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Practical Questions in Solid Measure. in ; a ;

1. A man had 249 tons 12 feet of round timber lying there remained in the dock 142 tons, 12 feet, 1721 inches; I demand the quantity lost,

Ans, 106 tons, 39 ft. 7 in. 2. What is the difference between 49 tons 39. feet'; and 27 tons, 38 feet, 1272 inches?

Ans. 22 tons, O feet, 456 inches. 3. A stone cutter had on hand 1427 feet of stone; he sold 192 feet, 1427 inches ; I demand the quantity unsold,

Ans. 1234 feet, 301 inches.

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Practical Questions in Wood Measure. 1. A wood seller bought 127 cords, 120 solid feet of wood; and sold 100 cords, 101 solid feet ;,

how much had he left on hand ?

, . 2. A coaster freighted his vessel with 65 cords, 118 solid feet of wood ; in a storm he was obliged to light her by throwing wood overboard; when she arrived in port, there was but 21 cords, 106 solid feet on board; I demand the quantity lost.

3: What is the difference between 27 cords, 104 feet; and 19 cords, 125 feet?

Ans. 44 cords, 12 ft.

Ans. 7 cords, 107 ft.

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Practical Questions in Dry Measure. 1. What is the difference between 7953 chal. 13 bushels; and 3789 chal. 35 bushels ?

Ans. 4163 chal. 14 bushels. 2. A merchant in Boston had a vessel coming from Virginia freighted with 2478 bushels, 3 pecks of.com; in a storm she was lighted by shovelling corn overboard; on her arrival in port, she had but 2027 bushels, 1 pk. on board; I demand the quantity lost.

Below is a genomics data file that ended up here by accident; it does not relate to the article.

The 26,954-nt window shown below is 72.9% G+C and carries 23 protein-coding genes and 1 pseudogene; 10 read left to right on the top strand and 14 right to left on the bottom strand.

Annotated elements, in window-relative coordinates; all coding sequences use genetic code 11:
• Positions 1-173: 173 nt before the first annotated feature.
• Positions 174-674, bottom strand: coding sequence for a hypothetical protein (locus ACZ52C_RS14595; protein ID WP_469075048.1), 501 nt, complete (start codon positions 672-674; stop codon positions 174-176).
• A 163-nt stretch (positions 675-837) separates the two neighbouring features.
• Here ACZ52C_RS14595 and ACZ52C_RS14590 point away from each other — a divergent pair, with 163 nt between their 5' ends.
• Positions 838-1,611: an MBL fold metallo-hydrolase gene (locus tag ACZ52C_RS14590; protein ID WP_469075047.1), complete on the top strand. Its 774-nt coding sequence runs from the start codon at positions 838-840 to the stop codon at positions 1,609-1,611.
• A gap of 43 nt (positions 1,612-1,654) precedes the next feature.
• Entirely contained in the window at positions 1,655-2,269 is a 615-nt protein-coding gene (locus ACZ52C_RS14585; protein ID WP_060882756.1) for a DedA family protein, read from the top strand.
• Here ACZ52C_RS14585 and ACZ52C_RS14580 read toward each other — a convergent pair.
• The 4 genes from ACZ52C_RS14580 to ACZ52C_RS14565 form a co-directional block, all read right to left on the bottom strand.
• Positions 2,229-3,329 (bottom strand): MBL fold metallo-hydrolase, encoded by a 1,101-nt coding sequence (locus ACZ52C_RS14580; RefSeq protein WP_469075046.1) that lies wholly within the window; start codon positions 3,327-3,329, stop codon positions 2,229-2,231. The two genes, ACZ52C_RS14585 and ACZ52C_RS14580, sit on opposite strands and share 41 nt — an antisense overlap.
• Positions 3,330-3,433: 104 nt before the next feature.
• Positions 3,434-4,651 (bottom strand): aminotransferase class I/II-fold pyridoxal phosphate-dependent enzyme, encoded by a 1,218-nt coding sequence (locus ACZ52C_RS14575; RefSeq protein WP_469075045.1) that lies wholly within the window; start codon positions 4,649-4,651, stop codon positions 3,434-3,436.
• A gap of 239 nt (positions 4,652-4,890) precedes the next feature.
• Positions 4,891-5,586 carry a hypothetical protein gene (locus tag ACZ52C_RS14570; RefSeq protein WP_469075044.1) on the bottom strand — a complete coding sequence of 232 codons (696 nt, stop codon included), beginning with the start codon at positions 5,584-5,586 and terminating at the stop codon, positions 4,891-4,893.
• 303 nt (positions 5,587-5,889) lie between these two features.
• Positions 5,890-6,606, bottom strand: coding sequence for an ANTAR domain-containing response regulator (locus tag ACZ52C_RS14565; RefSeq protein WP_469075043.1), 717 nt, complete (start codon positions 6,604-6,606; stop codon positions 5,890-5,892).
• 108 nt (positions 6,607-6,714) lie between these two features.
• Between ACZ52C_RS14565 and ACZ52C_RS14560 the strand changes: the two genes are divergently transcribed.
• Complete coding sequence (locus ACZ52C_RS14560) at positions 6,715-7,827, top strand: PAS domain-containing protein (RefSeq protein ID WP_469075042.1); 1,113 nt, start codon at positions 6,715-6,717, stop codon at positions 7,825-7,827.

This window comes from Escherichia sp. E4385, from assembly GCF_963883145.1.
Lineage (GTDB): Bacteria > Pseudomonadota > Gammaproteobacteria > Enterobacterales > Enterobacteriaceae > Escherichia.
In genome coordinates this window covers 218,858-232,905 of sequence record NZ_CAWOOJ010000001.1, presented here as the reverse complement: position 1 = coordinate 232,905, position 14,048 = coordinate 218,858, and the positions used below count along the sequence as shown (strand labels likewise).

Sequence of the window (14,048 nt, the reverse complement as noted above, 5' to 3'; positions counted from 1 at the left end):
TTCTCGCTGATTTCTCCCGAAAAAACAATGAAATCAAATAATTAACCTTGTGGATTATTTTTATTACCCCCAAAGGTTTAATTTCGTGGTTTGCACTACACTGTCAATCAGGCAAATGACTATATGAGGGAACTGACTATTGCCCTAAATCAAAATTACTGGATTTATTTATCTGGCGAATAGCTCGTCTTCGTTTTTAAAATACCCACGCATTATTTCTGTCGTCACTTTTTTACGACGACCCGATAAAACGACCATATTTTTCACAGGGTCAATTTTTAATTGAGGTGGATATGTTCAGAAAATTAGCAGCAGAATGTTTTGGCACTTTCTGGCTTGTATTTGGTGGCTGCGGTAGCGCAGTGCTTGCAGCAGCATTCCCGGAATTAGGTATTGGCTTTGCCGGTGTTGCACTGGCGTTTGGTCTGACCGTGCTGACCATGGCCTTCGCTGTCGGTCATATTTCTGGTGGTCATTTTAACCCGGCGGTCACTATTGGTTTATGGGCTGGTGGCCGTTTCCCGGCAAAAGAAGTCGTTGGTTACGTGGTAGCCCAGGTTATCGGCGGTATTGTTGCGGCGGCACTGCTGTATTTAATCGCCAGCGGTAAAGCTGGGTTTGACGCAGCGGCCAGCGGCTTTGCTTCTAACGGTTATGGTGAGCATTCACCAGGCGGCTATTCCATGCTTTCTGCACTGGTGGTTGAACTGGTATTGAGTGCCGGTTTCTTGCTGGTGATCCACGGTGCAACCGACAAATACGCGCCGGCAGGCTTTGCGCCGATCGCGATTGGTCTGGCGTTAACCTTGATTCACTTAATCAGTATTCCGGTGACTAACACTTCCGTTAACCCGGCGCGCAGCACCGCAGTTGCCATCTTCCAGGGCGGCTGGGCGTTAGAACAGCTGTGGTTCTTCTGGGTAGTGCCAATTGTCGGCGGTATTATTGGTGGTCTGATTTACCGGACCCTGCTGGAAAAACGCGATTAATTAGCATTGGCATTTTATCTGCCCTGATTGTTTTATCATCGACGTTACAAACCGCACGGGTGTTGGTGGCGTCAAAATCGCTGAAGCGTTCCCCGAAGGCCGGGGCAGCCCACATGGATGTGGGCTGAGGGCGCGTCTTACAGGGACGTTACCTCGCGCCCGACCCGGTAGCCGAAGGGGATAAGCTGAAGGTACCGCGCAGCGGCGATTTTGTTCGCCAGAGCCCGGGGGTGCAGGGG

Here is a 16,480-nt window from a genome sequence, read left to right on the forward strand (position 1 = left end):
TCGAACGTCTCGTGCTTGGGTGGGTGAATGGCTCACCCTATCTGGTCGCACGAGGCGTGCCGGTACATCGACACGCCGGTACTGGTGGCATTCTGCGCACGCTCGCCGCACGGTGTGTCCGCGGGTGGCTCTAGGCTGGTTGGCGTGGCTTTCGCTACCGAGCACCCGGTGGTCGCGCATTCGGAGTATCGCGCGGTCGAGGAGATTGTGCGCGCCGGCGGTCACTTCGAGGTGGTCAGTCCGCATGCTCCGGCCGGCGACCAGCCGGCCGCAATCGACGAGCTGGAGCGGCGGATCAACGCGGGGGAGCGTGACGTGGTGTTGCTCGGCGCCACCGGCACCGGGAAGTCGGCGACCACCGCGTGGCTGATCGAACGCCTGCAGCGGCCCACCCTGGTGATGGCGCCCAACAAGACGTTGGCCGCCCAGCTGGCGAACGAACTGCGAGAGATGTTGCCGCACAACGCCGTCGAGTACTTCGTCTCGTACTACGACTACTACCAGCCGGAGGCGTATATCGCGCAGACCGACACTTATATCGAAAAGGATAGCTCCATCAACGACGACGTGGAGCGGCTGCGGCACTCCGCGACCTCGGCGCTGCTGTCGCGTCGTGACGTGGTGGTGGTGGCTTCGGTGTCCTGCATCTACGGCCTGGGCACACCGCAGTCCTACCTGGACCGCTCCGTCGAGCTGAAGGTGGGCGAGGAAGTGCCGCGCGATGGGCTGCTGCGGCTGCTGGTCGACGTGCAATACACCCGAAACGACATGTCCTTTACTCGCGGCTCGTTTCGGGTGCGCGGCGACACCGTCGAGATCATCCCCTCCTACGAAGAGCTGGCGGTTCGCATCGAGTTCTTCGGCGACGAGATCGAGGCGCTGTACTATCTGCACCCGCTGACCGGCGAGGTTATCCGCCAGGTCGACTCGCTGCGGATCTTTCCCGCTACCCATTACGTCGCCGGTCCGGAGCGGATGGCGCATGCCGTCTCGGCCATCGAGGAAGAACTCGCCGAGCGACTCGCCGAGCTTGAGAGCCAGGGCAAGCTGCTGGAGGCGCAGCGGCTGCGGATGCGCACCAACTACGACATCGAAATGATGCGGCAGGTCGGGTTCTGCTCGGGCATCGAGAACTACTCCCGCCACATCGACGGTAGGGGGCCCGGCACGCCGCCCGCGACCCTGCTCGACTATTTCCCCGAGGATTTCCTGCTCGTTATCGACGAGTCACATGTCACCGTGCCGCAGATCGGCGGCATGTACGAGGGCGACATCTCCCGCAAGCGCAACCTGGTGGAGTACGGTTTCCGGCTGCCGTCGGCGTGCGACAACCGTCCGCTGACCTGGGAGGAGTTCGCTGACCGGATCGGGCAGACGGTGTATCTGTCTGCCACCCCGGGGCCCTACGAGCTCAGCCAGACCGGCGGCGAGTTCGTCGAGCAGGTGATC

Ans. 451 bu. 2 pks.

CLOTH MEASUBE.
Fr. E. gr. na.
En. E. gr. na.

Yde.
12 3

3

121
9 5 3
19 3 3

109 2 3

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Practical Questions in Cloth Measure. 1. A dealer in clothes had 3 pieces containing in all 80 yards, 3 grs; he sold 51 yards, 3 qrs. 3 pails; I de, mand what he had left.

Ans. 28 yds. 3 qr. 1 na. 2. A merchant bought 6 pieces of cloth, each piece containing 26 yds. 3 gr. 3 na.; he sold two pieces; how many yds, had he left?

Ans 107 yds. 1. gr.

OF TIME.
L. y's, mo. d. h.
21

3
6 12 21

22
19 10 2 5 15 30 40

m.

1%

8C.

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Practical Questions in Time. 1. Aman hired a servant for 6 years, 4 months, 3 weeks, 6 days; and he stayed 7 years, 5 months, 3 weeks; how much longer did he stay than he first agreed to ?

Ans. 1 yr. I mo. 3w. Id. 2. What is the difference between 21 years, 6 months, 3 weeks, 4 days, 12 hours; and 19 years, 9 months, 2 weeks, 6 days, 21 hours?

Ans. 1 yr. 10 mo. U w., 4d. 15 h.

CASE II. When the time is expressed in years and callender months

and days.* RULE.-Write down the latest date first, (consider whether the month is the first, second, or third, &c. if it is January, write d in the column of months; ifit is Febr ruary, write 2; if March 3, &c.; and after writing the months, write the day of the month) and then write down the other numbers under those of the same denomination ; subtract, and the remainder is the difference be. tween the two dates.

Examples. 1. What is the difference of time between the 16th day of February 1800; and the 19th day of May 1806?